2017 was a terrific year for Peruvian exports, one of the best in recent years. Peru's exports saw the world's third-highest growth rate, with a 22% jump that was only surpassed by Belarus (24%) and Russia (25%). Peru also led South America for growth in exports, ahead of Columbia (19%), Brazil (18%) and Ecuador (18%). In 2017, its exports were worth US$44.212 billion.
Last year, traditional exports totaled US$32.5 billion, with a sharp rise of 27.5%. The mining industry showed the strongest performance, with products like copper, zinc and molybdenum. On the other hand, nontraditional exports were up 8.3%, growth that was largely fueled by agribusinesses that brought in US$5.085 billion, as Peru led the world in exports of products like asparagus, avocado and mango. In total, nontraditional exports accounted for US$11.712 billion.
Mining cemented its position as the country’s top source of export earnings in 2017. Peru became the world’s number one exporter of zinc, lead and molybdenum. It is also the second-largest exporter of copper and the fourth in tin. Gold exports reached 18% of Peru's total revenue on the international market, making it the world’s eighth-largest exporter. The main buyers of Peruvian gold are Switzerland, Canada, United States, India and the United Kingdom.
Peru’s 31% growth in fishing industry exports was the largest in the world. It leads the way internationally in exports of fish meal and fish oil. In 2017, its exports totaled US$2.877 billion, a figure underpinned by traditional shipments of fish meal and fish products for direct human consumption such as squid, unshelled prawn tails, fish fillets and whole frozen prawns.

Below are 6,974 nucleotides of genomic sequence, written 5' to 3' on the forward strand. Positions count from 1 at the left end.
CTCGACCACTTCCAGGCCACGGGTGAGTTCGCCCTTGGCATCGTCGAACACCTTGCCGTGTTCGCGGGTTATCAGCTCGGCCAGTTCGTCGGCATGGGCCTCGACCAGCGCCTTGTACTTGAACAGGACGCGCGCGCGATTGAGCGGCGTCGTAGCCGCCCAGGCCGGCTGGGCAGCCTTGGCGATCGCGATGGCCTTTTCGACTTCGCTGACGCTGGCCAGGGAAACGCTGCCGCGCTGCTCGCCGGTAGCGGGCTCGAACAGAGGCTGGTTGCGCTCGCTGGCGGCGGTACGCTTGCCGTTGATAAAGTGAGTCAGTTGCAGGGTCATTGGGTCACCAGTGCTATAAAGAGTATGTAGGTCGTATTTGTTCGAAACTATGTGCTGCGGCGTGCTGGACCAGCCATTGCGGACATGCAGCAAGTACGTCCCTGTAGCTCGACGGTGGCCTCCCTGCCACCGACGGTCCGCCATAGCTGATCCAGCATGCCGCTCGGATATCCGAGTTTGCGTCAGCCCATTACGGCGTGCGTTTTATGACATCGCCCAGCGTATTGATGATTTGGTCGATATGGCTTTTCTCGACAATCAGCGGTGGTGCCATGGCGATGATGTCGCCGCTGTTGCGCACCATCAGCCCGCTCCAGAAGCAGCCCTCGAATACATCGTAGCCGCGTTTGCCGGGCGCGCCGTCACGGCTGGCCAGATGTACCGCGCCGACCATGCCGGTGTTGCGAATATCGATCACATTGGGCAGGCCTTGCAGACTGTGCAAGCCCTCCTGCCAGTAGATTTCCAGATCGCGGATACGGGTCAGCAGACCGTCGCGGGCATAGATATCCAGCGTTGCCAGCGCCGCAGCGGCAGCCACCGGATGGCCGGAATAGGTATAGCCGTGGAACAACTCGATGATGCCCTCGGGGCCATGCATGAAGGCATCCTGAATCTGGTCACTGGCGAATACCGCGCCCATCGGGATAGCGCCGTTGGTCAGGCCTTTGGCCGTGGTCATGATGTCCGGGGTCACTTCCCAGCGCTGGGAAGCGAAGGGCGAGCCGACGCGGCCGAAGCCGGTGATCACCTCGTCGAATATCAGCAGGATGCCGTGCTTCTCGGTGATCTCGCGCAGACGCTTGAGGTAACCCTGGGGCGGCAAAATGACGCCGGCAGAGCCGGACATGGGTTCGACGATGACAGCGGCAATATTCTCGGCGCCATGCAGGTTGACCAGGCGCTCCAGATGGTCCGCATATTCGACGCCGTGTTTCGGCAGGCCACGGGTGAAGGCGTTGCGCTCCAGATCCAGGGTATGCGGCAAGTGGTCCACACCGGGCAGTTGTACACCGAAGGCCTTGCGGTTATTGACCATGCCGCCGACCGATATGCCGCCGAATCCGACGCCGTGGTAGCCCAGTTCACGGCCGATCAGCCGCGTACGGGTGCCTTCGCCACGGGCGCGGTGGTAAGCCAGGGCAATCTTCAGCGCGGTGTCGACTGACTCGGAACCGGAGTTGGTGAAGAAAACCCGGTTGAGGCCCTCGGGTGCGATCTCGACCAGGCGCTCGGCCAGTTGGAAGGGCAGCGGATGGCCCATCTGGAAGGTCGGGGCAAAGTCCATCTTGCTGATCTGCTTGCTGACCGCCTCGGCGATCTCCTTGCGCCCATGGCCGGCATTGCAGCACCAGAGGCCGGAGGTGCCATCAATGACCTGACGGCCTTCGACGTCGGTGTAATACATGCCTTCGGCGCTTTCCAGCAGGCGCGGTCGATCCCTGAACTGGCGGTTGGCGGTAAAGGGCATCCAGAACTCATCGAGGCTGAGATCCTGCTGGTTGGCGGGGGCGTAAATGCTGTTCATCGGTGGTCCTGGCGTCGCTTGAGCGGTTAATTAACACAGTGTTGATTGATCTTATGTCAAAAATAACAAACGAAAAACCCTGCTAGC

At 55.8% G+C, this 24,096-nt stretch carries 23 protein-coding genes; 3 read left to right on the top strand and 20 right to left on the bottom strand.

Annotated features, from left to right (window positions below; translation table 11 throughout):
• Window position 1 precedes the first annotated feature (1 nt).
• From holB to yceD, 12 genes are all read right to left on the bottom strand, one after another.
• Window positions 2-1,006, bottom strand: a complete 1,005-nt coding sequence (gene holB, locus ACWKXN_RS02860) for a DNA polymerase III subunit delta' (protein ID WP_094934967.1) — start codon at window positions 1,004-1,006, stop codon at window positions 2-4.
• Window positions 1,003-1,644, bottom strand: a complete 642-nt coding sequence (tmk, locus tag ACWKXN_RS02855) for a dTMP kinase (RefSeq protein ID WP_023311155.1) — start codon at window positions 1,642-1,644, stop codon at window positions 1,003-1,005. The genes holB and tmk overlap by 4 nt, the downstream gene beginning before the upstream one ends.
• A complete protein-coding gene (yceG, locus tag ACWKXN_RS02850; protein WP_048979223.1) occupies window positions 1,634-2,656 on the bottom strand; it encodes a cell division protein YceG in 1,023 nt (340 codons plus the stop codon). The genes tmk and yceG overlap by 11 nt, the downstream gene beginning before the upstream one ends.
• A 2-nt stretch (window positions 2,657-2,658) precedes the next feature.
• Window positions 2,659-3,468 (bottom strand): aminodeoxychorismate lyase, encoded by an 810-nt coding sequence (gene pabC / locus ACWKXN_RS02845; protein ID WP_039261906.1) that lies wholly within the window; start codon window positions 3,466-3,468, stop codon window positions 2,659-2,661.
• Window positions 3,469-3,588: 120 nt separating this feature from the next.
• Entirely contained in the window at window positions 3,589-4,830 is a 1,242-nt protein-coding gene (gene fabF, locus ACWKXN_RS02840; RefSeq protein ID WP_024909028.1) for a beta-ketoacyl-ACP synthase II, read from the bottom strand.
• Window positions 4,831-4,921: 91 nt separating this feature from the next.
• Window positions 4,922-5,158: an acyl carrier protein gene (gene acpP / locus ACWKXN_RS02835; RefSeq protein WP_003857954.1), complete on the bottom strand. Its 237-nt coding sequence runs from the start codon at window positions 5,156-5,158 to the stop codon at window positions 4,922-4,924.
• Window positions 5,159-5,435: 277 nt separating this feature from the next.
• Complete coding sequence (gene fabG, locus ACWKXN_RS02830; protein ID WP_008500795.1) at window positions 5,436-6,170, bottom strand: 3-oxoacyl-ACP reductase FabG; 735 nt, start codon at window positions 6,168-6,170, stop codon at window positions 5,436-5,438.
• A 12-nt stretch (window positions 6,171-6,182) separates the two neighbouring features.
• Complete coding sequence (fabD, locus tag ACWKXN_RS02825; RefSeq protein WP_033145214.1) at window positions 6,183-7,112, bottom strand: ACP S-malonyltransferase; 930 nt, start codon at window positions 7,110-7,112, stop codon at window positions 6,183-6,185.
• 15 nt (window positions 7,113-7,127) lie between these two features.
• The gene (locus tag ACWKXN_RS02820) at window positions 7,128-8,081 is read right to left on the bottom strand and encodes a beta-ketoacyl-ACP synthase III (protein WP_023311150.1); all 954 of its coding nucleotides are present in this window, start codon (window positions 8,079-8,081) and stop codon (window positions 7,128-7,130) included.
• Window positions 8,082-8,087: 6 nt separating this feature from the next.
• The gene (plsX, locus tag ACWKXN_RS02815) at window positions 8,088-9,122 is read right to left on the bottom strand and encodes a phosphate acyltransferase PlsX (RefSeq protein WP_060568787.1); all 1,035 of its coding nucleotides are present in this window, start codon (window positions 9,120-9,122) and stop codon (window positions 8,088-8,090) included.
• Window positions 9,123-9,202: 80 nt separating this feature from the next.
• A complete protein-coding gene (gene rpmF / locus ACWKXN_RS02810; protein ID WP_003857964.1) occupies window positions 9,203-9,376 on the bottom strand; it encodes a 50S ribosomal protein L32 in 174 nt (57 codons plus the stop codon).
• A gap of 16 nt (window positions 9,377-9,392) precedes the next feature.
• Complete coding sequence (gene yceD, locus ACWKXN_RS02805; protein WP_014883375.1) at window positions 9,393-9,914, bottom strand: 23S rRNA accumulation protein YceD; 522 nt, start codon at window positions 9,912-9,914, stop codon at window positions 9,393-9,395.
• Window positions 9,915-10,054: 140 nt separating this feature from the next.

This sector was the country’s second-highest earner, hitting a record high of US$5.906 billion in exports in 2017. Nontraditional agricultural exports accounted for 86% of that figure, showing significant growth. The products in highest demand were coffee, grapes, avocado, asparagus and blueberries, as well as fresh or dried mangoes, bananas, cocoa beans and other extraordinary products.
Chemical exports brought in US$1.377 billion in 2017. Star products were propylene, zinc oxide, lake pigments, ethylene products, sodium hydroxide, ethyl alcohol, cochineal carmine and tires.
In 2017, the clothing industry generated around US$874 million as a result of the 6.1% growth in fashion products created by Peruvian designers, while Peruvian textiles brought in more than US$395 million, with outstanding products like alpaca fiber. The main export markets were the United States, the Netherlands, Ecuador and Chile.
Outlook for 2018
Lima Chamber of Commerce projections have exports hitting US$48 billion by the end of 2018, fueled by strong performance in the mining and agricultural sectors. The body also calculated that the demand for Peruvian products will rise as a direct result of external factors such as an upturn in manufacturing and consumption in countries like the United States and China. The Peruvian government has set a similar goal and concurs with the Chamber of Commerce, with a forecast of US$50 billion for exports in 2018.
Sources: PROMPERÚ / ADEX / CCL